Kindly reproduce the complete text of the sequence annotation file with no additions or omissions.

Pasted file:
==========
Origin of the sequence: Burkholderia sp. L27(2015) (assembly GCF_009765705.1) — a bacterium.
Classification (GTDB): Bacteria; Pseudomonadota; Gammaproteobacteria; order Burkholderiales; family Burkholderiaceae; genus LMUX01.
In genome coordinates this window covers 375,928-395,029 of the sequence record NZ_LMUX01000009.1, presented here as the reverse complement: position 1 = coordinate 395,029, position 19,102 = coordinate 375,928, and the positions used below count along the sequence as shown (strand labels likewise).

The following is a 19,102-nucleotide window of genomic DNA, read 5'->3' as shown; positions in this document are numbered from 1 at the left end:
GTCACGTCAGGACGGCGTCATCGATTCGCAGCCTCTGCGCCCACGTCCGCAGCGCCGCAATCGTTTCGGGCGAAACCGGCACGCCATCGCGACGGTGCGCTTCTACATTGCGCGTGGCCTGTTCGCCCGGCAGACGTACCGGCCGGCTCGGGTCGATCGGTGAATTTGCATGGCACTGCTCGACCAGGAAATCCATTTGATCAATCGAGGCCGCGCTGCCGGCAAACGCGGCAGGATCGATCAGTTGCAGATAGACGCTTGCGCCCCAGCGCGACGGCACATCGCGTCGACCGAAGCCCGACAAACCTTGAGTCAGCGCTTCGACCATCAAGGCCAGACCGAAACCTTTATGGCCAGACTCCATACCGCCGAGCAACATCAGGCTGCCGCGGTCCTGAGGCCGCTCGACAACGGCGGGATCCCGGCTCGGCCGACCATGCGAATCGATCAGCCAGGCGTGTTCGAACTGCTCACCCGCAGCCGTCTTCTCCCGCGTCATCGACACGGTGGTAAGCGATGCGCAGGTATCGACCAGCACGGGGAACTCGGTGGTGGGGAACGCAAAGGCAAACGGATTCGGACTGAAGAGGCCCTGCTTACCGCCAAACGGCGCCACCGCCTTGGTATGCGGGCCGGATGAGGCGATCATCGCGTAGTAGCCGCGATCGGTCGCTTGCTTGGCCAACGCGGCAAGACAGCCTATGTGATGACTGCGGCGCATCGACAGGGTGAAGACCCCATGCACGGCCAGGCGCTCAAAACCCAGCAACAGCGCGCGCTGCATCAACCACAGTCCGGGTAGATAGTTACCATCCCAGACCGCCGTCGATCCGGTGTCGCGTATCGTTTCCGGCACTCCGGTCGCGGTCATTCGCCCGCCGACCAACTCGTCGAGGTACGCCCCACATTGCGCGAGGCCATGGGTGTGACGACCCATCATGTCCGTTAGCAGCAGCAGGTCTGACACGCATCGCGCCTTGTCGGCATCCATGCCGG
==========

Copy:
Origin of the sequence: Burkholderia sp. L27(2015) (assembly GCF_009765705.1) — a bacterium.
Classification (GTDB): Bacteria; Pseudomonadota; Gammaproteobacteria; order Burkholderiales; family Burkholderiaceae; genus LMUX01.
In genome coordinates this window covers 375,928-395,029 of the sequence record NZ_LMUX01000009.1, presented here as the reverse complement: position 1 = coordinate 395,029, position 19,102 = coordinate 375,928, and the positions used below count along the sequence as shown (strand labels likewise).

The following is a 19,102-nucleotide window of genomic DNA, read 5'->3' as shown; positions in this document are numbered from 1 at the left end:
GTCACGTCAGGACGGCGTCATCGATTCGCAGCCTCTGCGCCCACGTCCGCAGCGCCGCAATCGTTTCGGGCGAAACCGGCACGCCATCGCGACGGTGCGCTTCTACATTGCGCGTGGCCTGTTCGCCCGGCAGACGTACCGGCCGGCTCGGGTCGATCGGTGAATTTGCATGGCACTGCTCGACCAGGAAATCCATTTGATCAATCGAGGCCGCGCTGCCGGCAAACGCGGCAGGATCGATCAGTTGCAGATAGACGCTTGCGCCCCAGCGCGACGGCACATCGCGTCGACCGAAGCCCGACAAACCTTGAGTCAGCGCTTCGACCATCAAGGCCAGACCGAAACCTTTATGGCCAGACTCCATACCGCCGAGCAACATCAGGCTGCCGCGGTCCTGAGGCCGCTCGACAACGGCGGGATCCCGGCTCGGCCGACCATGCGAATCGATCAGCCAGGCGTGTTCGAACTGCTCACCCGCAGCCGTCTTCTCCCGCGTCATCGACACGGTGGTAAGCGATGCGCAGGTATCGACCAGCACGGGGAACTCGGTGGTGGGGAACGCAAAGGCAAACGGATTCGGACTGAAGAGGCCCTGCTTACCGCCAAACGGCGCCACCGCCTTGGTATGCGGGCCGGATGAGGCGATCATCGCGTAGTAGCCGCGATCGGTCGCTTGCTTGGCCAACGCGGCAAGACAGCCTATGTGATGACTGCGGCGCATCGACAGGGTGAAGACCCCATGCACGGCCAGGCGCTCAAAACCCAGCAACAGCGCGCGCTGCATCAACCACAGTCCGGGTAGATAGTTACCATCCCAGACCGCCGTCGATCCGGTGTCGCGTATCGTTTCCGGCACTCCGGTCGCGGTCATTCGCCCGCCGACCAACTCGTCGAGGTACGCCCCACATTGCGCGAGGCCATGGGTGTGACGACCCATCATGTCCGTTAGCAGCAGCAGGTCTGACACGCATCGCGCCTTGTCGGCATCCATGCCGG